Coastal region (Sundarbans), grid (100 m)


Oulahen et al. (2015)

City (Vancouver), 5 municipalities, dissemination area units (400–700 people)

Purpose of providing policy-relevant information

Nelson et al. (2015)

County, census block group


Koks et al. (2015)

City (Rotterdam), zip-code level

Variable justification

Fernandez et al. (2015)

Municipality (Vila Nova de Gaia); parishes

Conceptual, variables

Bergstrand et al. (2015)


Social class category

Asadzadeh et al. (2015)

City (Teheran), urban regions

Factor analysis, principal component analysis

Karagiorgos et al. (2016b)

Region (East Attica)

Variable justification

Nguyen et al. (2016)



Mazumdar and Paul (2016)

Eastern coastal states, district level

Principal component analysis

Kok et al. (2016)



Karagiorgos et al. (2016a)

Communities (East Attica)

Variable justification

Gallina et al. (2016)


Socioeconomic characteristics focus

Frigerio et al. (2016)

National, municipality

Principal component analysis, factor analysis, weighting

Frigerio and de Amicis (2016)

National, municipalities

Showing common usage

Cai et al. (2016)

River basin, census block


Bui et al. (2016)

District (Tuong Duong)

Logistic regression

“Validation” means that the articles have referred to the general or specific validation approach in the Fekete (2009) article. “Not in abstract” means that only the abstracts of these articles have been accessible and that the specific information was not found in the abstracts

Regarding quantitative or qualitative approaches, almost all publications followed a semi-quantitative approach by establishing indicators or an index based on either statistical socioeconomic and demographic data and spatial data or based on interview data. Geographic Information Systems are used to combine, compute, and visualize the indicators by 46 of the 63 articles analyzed. Eight articles did not conduct SVA, but rather analyzed theoretical or methodological aspects.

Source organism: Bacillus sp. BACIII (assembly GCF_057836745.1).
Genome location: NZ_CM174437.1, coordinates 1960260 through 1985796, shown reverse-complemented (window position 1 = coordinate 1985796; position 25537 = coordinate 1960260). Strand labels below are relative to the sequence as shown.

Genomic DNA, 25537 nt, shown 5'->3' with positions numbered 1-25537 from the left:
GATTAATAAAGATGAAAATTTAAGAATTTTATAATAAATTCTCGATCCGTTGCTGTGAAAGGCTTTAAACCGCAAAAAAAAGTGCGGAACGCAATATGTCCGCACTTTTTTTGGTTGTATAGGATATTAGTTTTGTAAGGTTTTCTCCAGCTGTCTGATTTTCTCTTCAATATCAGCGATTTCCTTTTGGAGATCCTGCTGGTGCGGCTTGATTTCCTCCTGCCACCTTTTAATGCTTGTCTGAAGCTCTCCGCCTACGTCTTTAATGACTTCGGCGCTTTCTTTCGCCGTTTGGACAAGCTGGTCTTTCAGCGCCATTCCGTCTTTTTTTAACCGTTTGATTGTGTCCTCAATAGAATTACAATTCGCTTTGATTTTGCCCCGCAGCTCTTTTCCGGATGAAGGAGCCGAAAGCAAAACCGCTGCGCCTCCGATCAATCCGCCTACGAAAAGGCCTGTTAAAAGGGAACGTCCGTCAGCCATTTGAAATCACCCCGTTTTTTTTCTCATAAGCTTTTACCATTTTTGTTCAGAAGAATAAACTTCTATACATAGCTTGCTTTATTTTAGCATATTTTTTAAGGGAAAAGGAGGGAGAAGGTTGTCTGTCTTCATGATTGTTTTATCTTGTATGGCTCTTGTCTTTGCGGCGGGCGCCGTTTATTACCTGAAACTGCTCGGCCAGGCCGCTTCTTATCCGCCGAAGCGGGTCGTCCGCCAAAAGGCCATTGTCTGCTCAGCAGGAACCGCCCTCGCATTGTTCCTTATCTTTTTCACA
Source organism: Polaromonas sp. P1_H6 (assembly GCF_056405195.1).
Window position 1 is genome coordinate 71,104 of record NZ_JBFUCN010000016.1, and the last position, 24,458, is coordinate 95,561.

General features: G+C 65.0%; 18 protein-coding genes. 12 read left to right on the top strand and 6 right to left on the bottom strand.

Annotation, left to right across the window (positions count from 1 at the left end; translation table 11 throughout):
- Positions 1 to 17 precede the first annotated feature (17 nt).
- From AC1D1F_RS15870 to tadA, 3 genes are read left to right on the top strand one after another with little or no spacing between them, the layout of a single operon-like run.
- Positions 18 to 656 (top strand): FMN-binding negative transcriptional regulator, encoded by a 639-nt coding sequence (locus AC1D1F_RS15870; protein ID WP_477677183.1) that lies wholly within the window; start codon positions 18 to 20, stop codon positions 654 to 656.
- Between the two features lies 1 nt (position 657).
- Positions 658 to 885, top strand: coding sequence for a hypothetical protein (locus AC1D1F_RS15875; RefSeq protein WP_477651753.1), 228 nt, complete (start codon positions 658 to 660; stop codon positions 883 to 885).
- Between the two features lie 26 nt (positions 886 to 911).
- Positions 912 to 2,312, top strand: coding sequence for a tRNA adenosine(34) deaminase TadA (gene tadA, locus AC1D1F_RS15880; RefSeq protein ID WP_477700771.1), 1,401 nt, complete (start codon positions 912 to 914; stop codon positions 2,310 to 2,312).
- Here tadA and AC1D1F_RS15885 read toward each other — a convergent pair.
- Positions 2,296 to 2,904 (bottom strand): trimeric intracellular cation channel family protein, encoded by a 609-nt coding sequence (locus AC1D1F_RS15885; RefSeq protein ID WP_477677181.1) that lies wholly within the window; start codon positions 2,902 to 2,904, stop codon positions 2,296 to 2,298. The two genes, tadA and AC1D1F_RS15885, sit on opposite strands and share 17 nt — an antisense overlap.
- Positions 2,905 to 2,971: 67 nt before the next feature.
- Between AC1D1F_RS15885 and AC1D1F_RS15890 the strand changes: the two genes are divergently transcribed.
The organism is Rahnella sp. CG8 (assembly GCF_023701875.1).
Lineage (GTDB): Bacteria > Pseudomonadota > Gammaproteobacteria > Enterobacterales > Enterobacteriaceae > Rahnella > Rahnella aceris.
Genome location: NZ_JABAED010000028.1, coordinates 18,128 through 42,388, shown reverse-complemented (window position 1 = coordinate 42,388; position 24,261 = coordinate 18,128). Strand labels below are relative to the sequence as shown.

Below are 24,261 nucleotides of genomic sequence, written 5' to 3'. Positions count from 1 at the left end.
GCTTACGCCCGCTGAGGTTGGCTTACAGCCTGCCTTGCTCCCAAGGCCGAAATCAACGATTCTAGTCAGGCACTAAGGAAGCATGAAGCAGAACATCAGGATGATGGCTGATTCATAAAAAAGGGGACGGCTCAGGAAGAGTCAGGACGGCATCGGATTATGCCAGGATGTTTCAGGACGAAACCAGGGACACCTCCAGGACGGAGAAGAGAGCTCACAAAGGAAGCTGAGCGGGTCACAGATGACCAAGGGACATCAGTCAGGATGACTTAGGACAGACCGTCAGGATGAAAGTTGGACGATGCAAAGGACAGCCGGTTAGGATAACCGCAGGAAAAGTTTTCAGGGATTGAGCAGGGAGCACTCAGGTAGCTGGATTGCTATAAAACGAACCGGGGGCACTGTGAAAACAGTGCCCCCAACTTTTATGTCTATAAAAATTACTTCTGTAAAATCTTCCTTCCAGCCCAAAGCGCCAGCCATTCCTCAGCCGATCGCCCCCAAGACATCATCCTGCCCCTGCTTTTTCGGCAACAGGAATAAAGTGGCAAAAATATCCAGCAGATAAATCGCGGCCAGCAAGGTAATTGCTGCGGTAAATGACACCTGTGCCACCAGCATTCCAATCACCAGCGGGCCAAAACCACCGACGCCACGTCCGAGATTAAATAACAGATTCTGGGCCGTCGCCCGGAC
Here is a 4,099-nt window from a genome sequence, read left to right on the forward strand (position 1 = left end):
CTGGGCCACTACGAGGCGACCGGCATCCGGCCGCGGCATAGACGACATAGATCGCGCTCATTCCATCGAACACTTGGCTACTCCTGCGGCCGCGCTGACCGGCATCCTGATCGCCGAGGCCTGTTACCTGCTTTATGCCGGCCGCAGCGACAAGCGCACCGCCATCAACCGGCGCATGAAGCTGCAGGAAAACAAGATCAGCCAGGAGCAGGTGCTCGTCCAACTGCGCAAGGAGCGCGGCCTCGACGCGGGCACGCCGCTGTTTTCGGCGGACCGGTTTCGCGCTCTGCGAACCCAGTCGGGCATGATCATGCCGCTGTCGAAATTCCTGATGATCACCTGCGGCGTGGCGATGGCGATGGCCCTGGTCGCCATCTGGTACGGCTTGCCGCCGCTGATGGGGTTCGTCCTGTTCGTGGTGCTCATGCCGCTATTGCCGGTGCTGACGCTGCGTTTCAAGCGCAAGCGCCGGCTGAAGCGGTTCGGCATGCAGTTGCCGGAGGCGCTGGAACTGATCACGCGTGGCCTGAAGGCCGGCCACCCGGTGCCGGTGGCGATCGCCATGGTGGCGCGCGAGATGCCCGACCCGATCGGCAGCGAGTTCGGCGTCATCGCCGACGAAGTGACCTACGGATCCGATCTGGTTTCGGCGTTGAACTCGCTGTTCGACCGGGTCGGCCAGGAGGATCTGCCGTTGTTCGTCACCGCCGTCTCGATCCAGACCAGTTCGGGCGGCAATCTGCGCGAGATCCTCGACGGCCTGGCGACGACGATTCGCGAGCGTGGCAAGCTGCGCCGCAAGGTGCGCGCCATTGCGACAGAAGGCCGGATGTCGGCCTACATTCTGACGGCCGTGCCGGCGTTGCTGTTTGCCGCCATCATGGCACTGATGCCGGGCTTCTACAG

The 63 publications referred to the 2009 article by citing it in different contexts. The most common references were made to the importance or type of validation approach (14). This was followed by those who made reference to the selection and justification of variables (9) or indicators/index (7) for the SV indicators. The 2009 benchmark article was also often just mentioned as a general reference to show that the publications were in line with other studies (7). Critical aspects, such as a lack of non-static approaches to SVA or validation barriers were used surprisingly few times, as would have been expected from a critical self-reassessment (Fekete 2012a). Overall, none of the publications were critical specifically about the 2009 article, which was somehow expected given experience with peers and stakeholders (Fekete 2012a), but also might be anticipated given difficulties in review processes or feedback at conferences. Probably, the discussion about critique on top-down, quantitative, desktop approaches in SVA happens in other fora (Weichselgartner and Kelman 2014). Not all articles citing the 2009 article have been analyzed; critique might be published in those. Critique is very helpful and necessary and it must be stressed that not only many aspects of the original study from 2009, but also aspects of my other publications on SVA contain imperfections. Another finding is that, contrary to expectations, no other publication (in this sample) used the 2009 study as a direct data source or comparison study. It is gratifying to see so much advancement in the field since 2009, for example in SVA validation approaches conducted by experts with much better depth and knowledge than could be engaged in the 2009 study (Tate 2012, 2013; Rufat et al. 2015).